JO: I had heard of his performances outside of his “day” job with Steve Riley and the Mamou Playboys, mostly played around Lafayette, but several outside of his home state. I asked about these solo shows (actually partnered with Joel Savoy ) and if there were any plans to play more on his own so more fans can hear this other side of Cajun music, i.e., outside of the dance halls and festivals?

DG: I've been doing shows with Joel Savoy, as GreelySavoyDuo, for a couple of years now. We're going to do it more often, since the response has been great to the shows and the youtube postings. Joel is a brilliant player, self-taught but seemingly unlimited, and we tend to think along the same lines, musically. He's the kind of guy who can think of cool things to play that I never would have thought of, and we both love the sound of just intonation, so a fretless duo is very satisfying to us, and to the crowds, apparently. We like playing in concert, so the subtle stuff we can do will be heard along with the power tunes.

JO: On the origins of his choosing and playing the fiddle, I inquire about where it all began: When did he first start playing, and did the fiddle choose him or did he choose it? And did it come easy for him or was it something that required a great learning curve and effort?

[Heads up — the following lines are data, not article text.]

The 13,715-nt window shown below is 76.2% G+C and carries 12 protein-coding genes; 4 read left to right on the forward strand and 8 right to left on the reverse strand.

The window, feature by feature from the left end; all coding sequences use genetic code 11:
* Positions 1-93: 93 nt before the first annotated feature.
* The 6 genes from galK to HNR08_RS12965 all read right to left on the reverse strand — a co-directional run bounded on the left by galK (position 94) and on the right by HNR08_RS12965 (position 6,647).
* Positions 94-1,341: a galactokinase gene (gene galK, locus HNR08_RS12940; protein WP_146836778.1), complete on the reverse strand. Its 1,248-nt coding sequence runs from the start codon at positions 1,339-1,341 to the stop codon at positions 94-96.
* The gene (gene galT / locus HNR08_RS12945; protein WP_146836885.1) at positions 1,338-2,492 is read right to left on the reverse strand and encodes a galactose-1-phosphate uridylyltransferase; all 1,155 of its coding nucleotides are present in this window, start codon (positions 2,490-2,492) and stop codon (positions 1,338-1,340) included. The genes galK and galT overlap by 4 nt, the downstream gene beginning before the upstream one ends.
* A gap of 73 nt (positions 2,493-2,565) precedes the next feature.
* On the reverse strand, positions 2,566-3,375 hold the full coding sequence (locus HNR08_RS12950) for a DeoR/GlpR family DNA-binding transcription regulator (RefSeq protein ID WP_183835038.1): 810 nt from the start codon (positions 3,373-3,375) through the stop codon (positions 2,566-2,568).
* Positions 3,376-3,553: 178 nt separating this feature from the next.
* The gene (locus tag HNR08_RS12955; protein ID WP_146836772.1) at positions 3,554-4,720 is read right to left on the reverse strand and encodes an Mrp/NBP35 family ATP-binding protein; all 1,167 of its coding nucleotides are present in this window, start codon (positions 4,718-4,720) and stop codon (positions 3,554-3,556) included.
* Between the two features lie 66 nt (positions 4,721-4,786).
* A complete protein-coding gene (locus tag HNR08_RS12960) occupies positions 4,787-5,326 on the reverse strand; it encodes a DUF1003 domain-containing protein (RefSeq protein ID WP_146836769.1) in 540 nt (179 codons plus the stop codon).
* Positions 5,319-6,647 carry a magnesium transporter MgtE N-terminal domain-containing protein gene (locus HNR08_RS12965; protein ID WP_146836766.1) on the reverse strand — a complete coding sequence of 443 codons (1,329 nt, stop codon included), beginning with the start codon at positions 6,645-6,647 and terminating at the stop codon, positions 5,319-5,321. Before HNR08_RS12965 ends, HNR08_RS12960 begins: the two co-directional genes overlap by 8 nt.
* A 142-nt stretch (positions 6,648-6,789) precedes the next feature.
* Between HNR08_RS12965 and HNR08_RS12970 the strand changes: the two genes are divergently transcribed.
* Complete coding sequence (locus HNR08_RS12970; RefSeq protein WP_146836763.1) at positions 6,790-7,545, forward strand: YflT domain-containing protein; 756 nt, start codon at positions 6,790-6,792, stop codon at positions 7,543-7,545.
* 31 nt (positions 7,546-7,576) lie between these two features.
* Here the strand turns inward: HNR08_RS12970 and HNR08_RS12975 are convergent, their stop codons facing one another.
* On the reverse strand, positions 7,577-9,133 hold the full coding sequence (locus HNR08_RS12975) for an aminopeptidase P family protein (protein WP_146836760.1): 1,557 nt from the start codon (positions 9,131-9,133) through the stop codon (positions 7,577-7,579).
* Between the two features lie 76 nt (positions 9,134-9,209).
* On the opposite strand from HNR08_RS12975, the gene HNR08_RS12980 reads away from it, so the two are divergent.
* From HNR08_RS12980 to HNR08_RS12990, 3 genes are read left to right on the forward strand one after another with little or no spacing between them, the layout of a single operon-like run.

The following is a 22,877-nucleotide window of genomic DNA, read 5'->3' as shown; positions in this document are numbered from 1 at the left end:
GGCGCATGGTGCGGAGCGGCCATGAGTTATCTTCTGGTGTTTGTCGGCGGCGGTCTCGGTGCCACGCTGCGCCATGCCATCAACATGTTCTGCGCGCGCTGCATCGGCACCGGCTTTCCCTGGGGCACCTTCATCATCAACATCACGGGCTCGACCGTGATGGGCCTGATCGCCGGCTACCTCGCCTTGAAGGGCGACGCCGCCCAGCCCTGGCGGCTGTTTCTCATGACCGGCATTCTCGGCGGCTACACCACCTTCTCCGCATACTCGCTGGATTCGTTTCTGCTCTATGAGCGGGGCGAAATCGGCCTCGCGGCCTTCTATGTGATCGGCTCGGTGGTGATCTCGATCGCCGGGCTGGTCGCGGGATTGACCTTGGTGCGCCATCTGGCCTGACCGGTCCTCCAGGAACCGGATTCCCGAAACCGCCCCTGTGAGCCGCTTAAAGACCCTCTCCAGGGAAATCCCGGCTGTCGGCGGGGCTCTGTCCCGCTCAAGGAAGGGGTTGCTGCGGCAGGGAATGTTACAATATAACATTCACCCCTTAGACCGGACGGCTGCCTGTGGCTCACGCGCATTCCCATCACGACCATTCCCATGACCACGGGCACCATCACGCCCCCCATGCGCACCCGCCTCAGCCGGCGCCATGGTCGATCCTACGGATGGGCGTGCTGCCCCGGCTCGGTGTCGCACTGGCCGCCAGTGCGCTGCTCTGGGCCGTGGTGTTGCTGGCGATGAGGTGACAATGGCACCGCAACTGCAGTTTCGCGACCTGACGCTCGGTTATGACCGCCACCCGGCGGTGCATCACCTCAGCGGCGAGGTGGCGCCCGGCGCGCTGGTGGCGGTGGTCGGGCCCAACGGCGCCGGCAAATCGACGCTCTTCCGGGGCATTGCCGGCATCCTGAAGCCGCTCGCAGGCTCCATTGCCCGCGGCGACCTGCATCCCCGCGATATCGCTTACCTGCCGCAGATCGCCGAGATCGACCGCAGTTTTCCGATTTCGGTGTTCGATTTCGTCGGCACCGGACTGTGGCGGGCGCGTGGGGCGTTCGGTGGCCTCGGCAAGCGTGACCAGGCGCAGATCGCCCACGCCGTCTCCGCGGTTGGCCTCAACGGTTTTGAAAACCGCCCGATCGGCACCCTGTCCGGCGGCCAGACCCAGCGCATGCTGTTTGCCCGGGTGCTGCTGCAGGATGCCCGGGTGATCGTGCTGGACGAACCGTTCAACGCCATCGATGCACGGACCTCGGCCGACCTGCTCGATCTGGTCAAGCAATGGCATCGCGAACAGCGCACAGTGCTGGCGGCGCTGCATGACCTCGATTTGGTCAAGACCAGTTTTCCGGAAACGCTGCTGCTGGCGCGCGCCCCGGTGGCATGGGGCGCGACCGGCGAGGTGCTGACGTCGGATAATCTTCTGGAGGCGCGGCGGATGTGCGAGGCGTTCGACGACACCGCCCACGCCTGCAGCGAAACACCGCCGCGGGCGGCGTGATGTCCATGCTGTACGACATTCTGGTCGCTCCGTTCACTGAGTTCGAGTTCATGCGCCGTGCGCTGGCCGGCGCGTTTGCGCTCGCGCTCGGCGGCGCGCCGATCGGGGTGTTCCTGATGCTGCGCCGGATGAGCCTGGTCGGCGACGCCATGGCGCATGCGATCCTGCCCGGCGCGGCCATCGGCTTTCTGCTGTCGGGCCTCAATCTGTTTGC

DG: I decided to play the fiddle at The Warehouse, in New Orleans. It was an old cotton warehouse by the river where the rock stars used to play. I'd gone to see Black Sabbath, I was 17, and Seatrain opened for them, with Peter Rowan singing, and Richard Greene on electric fiddle with a wawa pedal. It knocked me out. I bought a fiddle the next day, and learned a basic Sally Goodin from memory that afternoon. It was the easiest thing I'd ever tried to play, and the bowing thing was really addictive. I made up a couple of simple tunes that day, and basically never stopped playing for a year. It's all I've ever wanted to do, since then. I want to go play right now.